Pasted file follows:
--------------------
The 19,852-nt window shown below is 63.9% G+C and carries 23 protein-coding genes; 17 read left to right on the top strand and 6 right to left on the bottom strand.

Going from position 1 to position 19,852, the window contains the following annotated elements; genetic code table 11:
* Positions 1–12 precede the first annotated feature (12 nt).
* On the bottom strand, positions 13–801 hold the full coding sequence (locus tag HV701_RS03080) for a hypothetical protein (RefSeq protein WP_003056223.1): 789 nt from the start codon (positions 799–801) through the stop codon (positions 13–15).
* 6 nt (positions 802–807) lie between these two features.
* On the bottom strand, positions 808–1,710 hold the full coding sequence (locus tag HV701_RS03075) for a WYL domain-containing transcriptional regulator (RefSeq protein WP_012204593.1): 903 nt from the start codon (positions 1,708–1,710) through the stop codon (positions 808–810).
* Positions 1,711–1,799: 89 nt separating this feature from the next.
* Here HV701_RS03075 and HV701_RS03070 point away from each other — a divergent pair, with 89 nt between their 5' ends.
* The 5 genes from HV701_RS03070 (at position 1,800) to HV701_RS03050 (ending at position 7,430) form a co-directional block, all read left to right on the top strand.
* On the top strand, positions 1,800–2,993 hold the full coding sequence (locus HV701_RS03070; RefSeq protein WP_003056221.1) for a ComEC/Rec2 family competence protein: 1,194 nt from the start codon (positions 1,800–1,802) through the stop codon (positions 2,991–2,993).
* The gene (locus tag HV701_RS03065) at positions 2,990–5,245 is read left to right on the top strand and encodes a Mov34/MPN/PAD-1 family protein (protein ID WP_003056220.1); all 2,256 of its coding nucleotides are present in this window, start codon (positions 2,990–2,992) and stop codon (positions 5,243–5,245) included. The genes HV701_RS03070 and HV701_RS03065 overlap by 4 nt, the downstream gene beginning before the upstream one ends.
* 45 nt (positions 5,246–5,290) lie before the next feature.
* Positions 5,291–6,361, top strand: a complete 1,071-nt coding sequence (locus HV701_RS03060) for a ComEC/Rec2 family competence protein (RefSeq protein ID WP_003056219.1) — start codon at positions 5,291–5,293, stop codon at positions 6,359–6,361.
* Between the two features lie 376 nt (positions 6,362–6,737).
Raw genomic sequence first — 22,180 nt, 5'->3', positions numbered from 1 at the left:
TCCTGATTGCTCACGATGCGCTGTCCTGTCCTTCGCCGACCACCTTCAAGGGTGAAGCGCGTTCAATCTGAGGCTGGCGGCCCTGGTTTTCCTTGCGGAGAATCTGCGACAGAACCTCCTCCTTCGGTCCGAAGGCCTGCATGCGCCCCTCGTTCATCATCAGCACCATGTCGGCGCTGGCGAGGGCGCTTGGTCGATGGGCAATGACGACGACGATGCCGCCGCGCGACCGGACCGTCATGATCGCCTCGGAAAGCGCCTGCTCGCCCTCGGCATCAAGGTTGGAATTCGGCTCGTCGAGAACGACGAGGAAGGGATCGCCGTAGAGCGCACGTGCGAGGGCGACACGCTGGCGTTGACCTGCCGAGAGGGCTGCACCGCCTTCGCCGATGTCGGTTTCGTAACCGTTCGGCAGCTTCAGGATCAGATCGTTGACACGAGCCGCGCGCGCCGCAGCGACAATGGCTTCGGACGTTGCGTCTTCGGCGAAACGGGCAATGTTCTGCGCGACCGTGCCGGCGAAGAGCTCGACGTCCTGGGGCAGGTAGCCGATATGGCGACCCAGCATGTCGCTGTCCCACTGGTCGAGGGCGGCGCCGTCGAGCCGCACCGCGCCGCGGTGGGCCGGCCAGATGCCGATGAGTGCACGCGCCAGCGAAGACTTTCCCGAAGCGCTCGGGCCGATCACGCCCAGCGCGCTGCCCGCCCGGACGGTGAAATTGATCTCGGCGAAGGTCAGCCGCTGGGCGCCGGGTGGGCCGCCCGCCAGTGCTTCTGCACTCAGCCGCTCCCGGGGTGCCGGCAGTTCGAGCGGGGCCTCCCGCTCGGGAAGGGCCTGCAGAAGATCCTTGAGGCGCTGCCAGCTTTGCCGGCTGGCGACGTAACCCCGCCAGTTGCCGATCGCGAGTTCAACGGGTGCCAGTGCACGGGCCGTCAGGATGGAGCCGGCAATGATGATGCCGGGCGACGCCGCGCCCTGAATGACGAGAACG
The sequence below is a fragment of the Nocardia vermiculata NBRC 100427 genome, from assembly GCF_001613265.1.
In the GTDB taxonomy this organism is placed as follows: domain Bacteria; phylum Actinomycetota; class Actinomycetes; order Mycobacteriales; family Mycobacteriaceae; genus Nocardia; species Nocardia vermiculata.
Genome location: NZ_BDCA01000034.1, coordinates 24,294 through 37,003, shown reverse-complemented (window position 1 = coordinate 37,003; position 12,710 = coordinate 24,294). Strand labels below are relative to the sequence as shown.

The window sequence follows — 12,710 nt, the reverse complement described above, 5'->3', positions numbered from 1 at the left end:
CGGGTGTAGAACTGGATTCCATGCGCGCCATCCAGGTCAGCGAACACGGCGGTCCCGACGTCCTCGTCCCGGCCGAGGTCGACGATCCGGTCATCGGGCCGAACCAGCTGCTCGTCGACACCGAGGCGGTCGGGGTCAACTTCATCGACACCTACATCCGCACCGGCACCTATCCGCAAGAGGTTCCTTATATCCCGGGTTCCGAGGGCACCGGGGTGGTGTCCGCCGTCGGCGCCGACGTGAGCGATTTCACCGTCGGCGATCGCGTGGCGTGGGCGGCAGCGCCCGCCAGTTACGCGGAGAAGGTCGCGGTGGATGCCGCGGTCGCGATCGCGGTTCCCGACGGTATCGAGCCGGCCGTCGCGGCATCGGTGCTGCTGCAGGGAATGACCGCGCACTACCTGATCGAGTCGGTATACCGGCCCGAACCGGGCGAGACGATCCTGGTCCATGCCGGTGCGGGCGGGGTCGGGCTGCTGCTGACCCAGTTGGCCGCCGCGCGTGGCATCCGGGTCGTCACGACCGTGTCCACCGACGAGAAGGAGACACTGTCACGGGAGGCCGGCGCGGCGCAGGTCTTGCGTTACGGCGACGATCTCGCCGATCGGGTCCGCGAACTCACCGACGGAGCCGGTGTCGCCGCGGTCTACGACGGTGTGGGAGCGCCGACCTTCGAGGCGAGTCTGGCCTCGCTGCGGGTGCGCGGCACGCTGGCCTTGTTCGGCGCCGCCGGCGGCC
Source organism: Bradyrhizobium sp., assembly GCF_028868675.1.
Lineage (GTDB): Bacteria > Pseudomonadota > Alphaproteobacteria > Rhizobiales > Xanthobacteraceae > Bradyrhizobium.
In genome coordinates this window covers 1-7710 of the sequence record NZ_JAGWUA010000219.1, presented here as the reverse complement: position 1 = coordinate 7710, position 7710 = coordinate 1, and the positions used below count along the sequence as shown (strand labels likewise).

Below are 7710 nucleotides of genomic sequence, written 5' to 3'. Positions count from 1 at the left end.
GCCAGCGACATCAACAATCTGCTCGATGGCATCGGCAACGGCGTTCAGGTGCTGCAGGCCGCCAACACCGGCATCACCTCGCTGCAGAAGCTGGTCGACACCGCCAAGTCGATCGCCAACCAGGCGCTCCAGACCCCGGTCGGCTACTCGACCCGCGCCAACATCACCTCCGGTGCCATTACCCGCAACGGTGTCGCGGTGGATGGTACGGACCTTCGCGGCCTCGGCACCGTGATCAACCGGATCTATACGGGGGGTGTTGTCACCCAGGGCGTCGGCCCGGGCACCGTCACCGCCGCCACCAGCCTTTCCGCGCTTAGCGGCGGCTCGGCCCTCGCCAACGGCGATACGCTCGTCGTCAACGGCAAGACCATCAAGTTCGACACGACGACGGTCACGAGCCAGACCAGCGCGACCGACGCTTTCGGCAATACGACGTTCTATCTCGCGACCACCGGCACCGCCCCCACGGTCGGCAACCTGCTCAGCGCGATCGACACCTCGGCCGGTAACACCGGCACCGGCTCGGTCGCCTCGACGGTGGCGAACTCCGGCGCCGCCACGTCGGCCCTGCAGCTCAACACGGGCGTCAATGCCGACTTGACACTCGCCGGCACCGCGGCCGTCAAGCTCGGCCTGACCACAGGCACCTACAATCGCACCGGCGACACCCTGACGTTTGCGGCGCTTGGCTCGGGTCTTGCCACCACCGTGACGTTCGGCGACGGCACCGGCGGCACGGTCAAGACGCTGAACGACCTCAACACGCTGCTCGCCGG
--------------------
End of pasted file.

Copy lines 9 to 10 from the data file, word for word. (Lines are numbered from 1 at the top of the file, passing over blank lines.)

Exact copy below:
* The 5 genes from HV701_RS03070 (at position 1,800) to HV701_RS03050 (ending at position 7,430) form a co-directional block, all read left to right on the top strand.
* On the top strand, positions 1,800–2,993 hold the full coding sequence (locus HV701_RS03070; RefSeq protein WP_003056221.1) for a ComEC/Rec2 family competence protein: 1,194 nt from the start codon (positions 1,800–1,802) through the stop codon (positions 2,991–2,993).